Convergence '98 was by most accounts a success. Attendance was 5,103, a 38% increase over 1996. The Great Lakes Annex tent - oops, that's "fabric structure" - at the Dearborn, MI, Hyatt Regency was such a hit that it drew some visitors away from other parts of the show. Plans are afoot to put all exhibitors under one big roof in 2000.

More than 70 exhibitors showed products they are eager to introduce on vehicles of the future, including voice activation, tire-pressure monitoring, vehicle diagnostic tools and Internet access. In this explosive era of automotive electronics, even the sky is limitless, thanks to GPS navigation systems.

But after three days of hoopla, Convergence '98 needed a reality check. Someone had to remind the attendees that all this on-board communication stuff may be cool, but drivers might not be ready for it.

The Blue Ribbon Panel that concluded the third day of events served that purpose. Sure, the panelists were distinguished executives who find the possibilities intriguing, but they warned that being first to market is meaningless unless the "human factors" have been studied exhaustively.

If drivers can barely speak on the phone without blowing through a stop sign, how can we expect them to surf the Web, retrieve e-mail, get directions and check the stock market while safely piloting a 2-ton mass of metal?

"When the accidents happen, when people sue, they will sue everyone standing around," says Donald Runkle, vice president and general manager of Delphi Energy & Engine Management Systems. "We still need to be responsible and attempt to work out the human factor of these units that I'm fearful of dropping in right in the middle of the car."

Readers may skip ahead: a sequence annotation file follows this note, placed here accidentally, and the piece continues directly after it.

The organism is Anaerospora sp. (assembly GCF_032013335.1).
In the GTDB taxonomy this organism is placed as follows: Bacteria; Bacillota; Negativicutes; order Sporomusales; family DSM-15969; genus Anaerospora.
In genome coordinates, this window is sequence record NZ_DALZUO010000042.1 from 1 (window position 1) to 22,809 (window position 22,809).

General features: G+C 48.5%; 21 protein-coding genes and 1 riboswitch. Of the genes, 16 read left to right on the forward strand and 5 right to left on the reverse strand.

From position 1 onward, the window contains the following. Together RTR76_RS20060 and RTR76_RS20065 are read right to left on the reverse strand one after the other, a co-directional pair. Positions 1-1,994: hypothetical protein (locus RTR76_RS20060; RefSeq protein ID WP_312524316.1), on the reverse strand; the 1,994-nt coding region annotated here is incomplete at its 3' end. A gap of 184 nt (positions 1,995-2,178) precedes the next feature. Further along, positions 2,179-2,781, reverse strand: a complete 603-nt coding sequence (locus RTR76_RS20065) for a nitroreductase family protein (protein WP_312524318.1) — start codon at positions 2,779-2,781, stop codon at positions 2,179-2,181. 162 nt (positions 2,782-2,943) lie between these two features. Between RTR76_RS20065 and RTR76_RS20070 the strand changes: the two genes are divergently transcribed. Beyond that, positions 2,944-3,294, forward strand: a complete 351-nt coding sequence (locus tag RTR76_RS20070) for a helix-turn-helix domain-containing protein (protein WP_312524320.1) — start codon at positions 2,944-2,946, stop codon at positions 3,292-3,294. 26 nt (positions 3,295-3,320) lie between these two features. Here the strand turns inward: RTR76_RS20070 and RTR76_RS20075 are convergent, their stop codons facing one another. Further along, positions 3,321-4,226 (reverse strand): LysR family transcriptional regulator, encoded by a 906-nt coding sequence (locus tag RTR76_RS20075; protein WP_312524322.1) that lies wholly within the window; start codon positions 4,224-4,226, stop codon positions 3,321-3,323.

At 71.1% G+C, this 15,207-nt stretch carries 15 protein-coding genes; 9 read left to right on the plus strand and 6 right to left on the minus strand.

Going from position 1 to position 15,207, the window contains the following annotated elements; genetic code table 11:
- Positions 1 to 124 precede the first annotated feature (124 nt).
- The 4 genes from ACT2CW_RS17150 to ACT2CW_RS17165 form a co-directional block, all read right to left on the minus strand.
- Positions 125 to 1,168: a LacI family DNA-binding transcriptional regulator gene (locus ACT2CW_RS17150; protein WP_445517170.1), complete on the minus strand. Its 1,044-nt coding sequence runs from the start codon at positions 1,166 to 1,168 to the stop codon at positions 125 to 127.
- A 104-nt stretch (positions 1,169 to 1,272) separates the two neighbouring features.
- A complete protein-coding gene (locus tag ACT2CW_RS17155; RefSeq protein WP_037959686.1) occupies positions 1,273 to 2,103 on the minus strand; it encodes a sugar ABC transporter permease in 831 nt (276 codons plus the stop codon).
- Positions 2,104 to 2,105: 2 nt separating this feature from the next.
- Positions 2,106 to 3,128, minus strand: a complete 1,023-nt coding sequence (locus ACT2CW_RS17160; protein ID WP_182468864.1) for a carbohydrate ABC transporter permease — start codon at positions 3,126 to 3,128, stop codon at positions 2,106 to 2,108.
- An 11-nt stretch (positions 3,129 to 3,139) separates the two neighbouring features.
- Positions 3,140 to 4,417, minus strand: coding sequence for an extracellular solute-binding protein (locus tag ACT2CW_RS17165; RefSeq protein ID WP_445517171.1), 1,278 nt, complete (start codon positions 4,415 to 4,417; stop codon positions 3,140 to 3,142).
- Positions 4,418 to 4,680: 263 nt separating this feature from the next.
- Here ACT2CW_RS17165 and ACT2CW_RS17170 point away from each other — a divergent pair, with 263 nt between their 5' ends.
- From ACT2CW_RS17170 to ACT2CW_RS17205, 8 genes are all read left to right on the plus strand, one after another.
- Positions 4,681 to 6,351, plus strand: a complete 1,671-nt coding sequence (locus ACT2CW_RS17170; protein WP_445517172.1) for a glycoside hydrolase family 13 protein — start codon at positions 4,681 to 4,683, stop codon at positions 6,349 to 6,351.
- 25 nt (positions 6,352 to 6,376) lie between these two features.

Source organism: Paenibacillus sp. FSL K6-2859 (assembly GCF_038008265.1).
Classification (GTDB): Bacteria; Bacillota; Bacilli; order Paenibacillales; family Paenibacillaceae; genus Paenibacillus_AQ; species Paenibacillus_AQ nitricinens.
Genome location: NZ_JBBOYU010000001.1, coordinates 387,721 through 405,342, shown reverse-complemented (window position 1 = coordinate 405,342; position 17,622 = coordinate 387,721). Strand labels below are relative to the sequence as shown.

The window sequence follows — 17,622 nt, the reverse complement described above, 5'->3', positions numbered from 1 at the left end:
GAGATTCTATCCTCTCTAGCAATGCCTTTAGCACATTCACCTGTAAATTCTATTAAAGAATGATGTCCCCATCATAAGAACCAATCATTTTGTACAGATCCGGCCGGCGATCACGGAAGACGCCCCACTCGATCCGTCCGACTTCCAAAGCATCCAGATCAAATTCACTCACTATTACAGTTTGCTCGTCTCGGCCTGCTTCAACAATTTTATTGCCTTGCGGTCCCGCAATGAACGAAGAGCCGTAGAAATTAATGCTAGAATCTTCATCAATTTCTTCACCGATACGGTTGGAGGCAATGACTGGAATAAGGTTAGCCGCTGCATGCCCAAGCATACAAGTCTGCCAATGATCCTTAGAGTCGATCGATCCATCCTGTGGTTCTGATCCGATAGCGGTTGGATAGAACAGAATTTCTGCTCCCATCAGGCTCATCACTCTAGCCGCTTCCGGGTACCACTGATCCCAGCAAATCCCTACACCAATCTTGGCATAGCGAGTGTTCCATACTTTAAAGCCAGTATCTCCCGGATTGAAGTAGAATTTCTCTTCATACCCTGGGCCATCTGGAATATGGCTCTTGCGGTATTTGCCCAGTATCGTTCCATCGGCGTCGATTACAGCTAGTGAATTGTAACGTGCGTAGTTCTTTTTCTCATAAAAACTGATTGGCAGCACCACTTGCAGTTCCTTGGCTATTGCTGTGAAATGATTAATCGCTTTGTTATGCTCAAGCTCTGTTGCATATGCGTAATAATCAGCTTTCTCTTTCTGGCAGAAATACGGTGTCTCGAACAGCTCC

He sees a "high probability" that the computer industry will do exactly that - sidestep the automakers and provide aftermarket products that merely plug into the cigar lighter and operate with no link to the vehicle.

Still, other panelists suggest that high-priced electronic toys may not be all that enticing to many car buyers.

"The first thing they look for is cupholders, to give you a sense of where we are with electronics today," says Francois Castaing, technical advisor to the chairman at Chrysler Corp.

"I don't know that the average driver can afford, nor desire to have, anything else but big cupholders everywhere in the car," Mr. Castaing says. "So let's be realistic as an industry when we talk about putting the Internet in the car and all those things. Are we sure we know what we are doing?"

William Powers, however, is convinced there will be a North American market for navigation systems, as people will pay for the convenience of having hotel and restaurant information at their fingertips. It's critical that OEMs play a role in introducing this technology to car buyers, he says.

"We've got to try and make sure we have a reasonable interface as these experiments take place because these experiments will take place whether we want them to or not," says Mr. Powers, vice president of research at Ford Motor Co.

"Ninety percent of the customers couldn't probably care less about all this stuff, but once you get a few applications to turn people on, they sort of move quickly," he suggests.

A number of solutions were proposed, including a block-out mechanism to prevent, for instance, a phone call or a pager message from coming in while a driver is in a braking maneuver or cornering hard.

Siegfried Dais questions whether it is necessary to extend into cars the same computer capabilities commonplace at home and work. After all, just how connected to the world do we all need to be every minute of the day?

Mr. Dais, a member of the board of management at Robert Bosch GmbH, supports the concept of a personal communication device that could be used anywhere, whether at home, work or in the car.

Convergence founder Trevor Jones told the panel it's premature to talk about these advanced electronics when simple functions such as emissions, fuel economy and safety are still a long way from perfection.

Mr. Runkle agrees, saying that the rapid development of automotive electronics hasn't made cars much smarter.

"Cars are still fairly dumb compared to animals. I make the analogy to horses, which are about as dumb an animal as I know. And still they are smarter than our cars in terms of not letting you spin out in the middle of a turn. Our cars will basically let you do that," Mr. Runkle says.

"Our cars absolutely do not look forward. . . . When I'm running or jogging and I see an ice patch coming up, I do something. The cars I drive get on the ice patch, and then they do something. There's no looking ahead."

Sounds like a topic worth revisiting at Convergence 2000.